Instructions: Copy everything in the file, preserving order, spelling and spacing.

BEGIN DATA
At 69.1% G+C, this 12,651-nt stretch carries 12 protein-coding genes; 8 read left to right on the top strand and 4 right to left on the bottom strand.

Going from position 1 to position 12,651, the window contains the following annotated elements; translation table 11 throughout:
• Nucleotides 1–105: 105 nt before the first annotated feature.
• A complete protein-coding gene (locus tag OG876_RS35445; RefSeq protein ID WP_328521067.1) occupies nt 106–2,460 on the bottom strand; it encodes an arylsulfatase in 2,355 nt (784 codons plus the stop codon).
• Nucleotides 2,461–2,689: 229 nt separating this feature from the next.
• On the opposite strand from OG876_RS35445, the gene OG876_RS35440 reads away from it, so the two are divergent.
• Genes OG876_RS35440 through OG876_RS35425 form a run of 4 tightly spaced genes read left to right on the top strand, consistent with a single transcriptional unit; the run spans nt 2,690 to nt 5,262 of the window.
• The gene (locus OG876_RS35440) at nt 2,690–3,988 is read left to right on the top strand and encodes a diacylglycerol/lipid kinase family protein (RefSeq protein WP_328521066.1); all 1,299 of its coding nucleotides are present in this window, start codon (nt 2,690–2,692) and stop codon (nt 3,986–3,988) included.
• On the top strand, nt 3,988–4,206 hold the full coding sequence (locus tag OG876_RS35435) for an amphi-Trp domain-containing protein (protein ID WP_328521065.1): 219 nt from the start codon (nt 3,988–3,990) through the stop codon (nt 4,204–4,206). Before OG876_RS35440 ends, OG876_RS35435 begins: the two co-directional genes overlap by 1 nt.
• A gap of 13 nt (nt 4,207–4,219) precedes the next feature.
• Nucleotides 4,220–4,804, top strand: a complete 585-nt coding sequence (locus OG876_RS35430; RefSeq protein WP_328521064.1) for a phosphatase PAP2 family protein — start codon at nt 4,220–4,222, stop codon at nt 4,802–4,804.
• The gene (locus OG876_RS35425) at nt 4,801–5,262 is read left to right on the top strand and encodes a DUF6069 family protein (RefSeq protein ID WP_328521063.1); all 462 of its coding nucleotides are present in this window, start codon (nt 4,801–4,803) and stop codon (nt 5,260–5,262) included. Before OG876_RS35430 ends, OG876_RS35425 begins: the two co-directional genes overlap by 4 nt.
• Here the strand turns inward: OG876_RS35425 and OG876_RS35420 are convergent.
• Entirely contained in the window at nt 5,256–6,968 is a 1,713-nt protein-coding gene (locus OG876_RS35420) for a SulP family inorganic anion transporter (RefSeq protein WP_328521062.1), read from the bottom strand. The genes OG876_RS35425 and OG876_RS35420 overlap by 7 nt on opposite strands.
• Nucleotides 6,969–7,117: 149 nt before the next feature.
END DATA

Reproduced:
At 69.1% G+C, this 12,651-nt stretch carries 12 protein-coding genes; 8 read left to right on the top strand and 4 right to left on the bottom strand.

Going from position 1 to position 12,651, the window contains the following annotated elements; translation table 11 throughout:
• Nucleotides 1–105: 105 nt before the first annotated feature.
• A complete protein-coding gene (locus tag OG876_RS35445; RefSeq protein ID WP_328521067.1) occupies nt 106–2,460 on the bottom strand; it encodes an arylsulfatase in 2,355 nt (784 codons plus the stop codon).
• Nucleotides 2,461–2,689: 229 nt separating this feature from the next.
• On the opposite strand from OG876_RS35445, the gene OG876_RS35440 reads away from it, so the two are divergent.
• Genes OG876_RS35440 through OG876_RS35425 form a run of 4 tightly spaced genes read left to right on the top strand, consistent with a single transcriptional unit; the run spans nt 2,690 to nt 5,262 of the window.
• The gene (locus OG876_RS35440) at nt 2,690–3,988 is read left to right on the top strand and encodes a diacylglycerol/lipid kinase family protein (RefSeq protein WP_328521066.1); all 1,299 of its coding nucleotides are present in this window, start codon (nt 2,690–2,692) and stop codon (nt 3,986–3,988) included.
• On the top strand, nt 3,988–4,206 hold the full coding sequence (locus tag OG876_RS35435) for an amphi-Trp domain-containing protein (protein ID WP_328521065.1): 219 nt from the start codon (nt 3,988–3,990) through the stop codon (nt 4,204–4,206). Before OG876_RS35440 ends, OG876_RS35435 begins: the two co-directional genes overlap by 1 nt.
• A gap of 13 nt (nt 4,207–4,219) precedes the next feature.
• Nucleotides 4,220–4,804, top strand: a complete 585-nt coding sequence (locus OG876_RS35430; RefSeq protein WP_328521064.1) for a phosphatase PAP2 family protein — start codon at nt 4,220–4,222, stop codon at nt 4,802–4,804.
• The gene (locus OG876_RS35425) at nt 4,801–5,262 is read left to right on the top strand and encodes a DUF6069 family protein (RefSeq protein ID WP_328521063.1); all 462 of its coding nucleotides are present in this window, start codon (nt 4,801–4,803) and stop codon (nt 5,260–5,262) included. Before OG876_RS35430 ends, OG876_RS35425 begins: the two co-directional genes overlap by 4 nt.
• Here the strand turns inward: OG876_RS35425 and OG876_RS35420 are convergent.
• Entirely contained in the window at nt 5,256–6,968 is a 1,713-nt protein-coding gene (locus OG876_RS35420) for a SulP family inorganic anion transporter (RefSeq protein WP_328521062.1), read from the bottom strand. The genes OG876_RS35425 and OG876_RS35420 overlap by 7 nt on opposite strands.
• Nucleotides 6,969–7,117: 149 nt before the next feature.